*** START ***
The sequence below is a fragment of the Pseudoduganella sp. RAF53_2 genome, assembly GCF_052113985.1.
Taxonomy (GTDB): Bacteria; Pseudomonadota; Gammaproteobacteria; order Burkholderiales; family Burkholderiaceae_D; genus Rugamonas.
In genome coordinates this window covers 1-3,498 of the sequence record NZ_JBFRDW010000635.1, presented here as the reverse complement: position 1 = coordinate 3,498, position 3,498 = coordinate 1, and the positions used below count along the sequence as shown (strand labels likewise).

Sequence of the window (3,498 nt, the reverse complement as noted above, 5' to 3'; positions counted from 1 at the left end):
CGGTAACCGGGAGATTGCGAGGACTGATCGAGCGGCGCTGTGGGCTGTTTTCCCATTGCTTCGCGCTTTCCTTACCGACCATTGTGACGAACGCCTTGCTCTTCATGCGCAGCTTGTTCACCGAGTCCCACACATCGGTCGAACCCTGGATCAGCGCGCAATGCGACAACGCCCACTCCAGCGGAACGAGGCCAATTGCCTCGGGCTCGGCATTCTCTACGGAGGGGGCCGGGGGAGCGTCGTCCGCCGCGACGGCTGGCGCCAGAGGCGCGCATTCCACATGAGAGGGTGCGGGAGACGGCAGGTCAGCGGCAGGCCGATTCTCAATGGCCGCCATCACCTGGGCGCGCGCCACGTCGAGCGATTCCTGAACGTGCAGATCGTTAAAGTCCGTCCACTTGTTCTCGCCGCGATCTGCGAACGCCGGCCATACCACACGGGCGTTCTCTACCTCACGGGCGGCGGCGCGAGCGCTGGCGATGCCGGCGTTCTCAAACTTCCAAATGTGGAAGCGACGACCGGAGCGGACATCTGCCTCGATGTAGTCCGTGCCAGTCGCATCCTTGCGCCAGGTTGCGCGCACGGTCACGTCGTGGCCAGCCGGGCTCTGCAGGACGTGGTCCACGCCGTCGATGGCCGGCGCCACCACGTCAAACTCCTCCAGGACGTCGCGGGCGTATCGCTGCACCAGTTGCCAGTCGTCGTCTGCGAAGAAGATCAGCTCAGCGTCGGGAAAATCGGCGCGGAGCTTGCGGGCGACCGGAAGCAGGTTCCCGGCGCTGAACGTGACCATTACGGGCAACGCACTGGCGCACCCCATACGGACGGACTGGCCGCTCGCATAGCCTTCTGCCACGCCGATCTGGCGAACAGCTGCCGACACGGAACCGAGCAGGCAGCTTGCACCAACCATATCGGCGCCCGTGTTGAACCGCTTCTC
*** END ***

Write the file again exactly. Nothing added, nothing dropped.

The sequence below is a fragment of the Pseudoduganella sp. RAF53_2 genome, assembly GCF_052113985.1.
Taxonomy (GTDB): Bacteria; Pseudomonadota; Gammaproteobacteria; order Burkholderiales; family Burkholderiaceae_D; genus Rugamonas.
In genome coordinates this window covers 1-3,498 of the sequence record NZ_JBFRDW010000635.1, presented here as the reverse complement: position 1 = coordinate 3,498, position 3,498 = coordinate 1, and the positions used below count along the sequence as shown (strand labels likewise).

Sequence of the window (3,498 nt, the reverse complement as noted above, 5' to 3'; positions counted from 1 at the left end):
CGGTAACCGGGAGATTGCGAGGACTGATCGAGCGGCGCTGTGGGCTGTTTTCCCATTGCTTCGCGCTTTCCTTACCGACCATTGTGACGAACGCCTTGCTCTTCATGCGCAGCTTGTTCACCGAGTCCCACACATCGGTCGAACCCTGGATCAGCGCGCAATGCGACAACGCCCACTCCAGCGGAACGAGGCCAATTGCCTCGGGCTCGGCATTCTCTACGGAGGGGGCCGGGGGAGCGTCGTCCGCCGCGACGGCTGGCGCCAGAGGCGCGCATTCCACATGAGAGGGTGCGGGAGACGGCAGGTCAGCGGCAGGCCGATTCTCAATGGCCGCCATCACCTGGGCGCGCGCCACGTCGAGCGATTCCTGAACGTGCAGATCGTTAAAGTCCGTCCACTTGTTCTCGCCGCGATCTGCGAACGCCGGCCATACCACACGGGCGTTCTCTACCTCACGGGCGGCGGCGCGAGCGCTGGCGATGCCGGCGTTCTCAAACTTCCAAATGTGGAAGCGACGACCGGAGCGGACATCTGCCTCGATGTAGTCCGTGCCAGTCGCATCCTTGCGCCAGGTTGCGCGCACGGTCACGTCGTGGCCAGCCGGGCTCTGCAGGACGTGGTCCACGCCGTCGATGGCCGGCGCCACCACGTCAAACTCCTCCAGGACGTCGCGGGCGTATCGCTGCACCAGTTGCCAGTCGTCGTCTGCGAAGAAGATCAGCTCAGCGTCGGGAAAATCGGCGCGGAGCTTGCGGGCGACCGGAAGCAGGTTCCCGGCGCTGAACGTGACCATTACGGGCAACGCACTGGCGCACCCCATACGGACGGACTGGCCGCTCGCATAGCCTTCTGCCACGCCGATCTGGCGAACAGCTGCCGACACGGAACCGAGCAGGCAGCTTGCACCAACCATATCGGCGCCCGTGTTGAACCGCTTCTC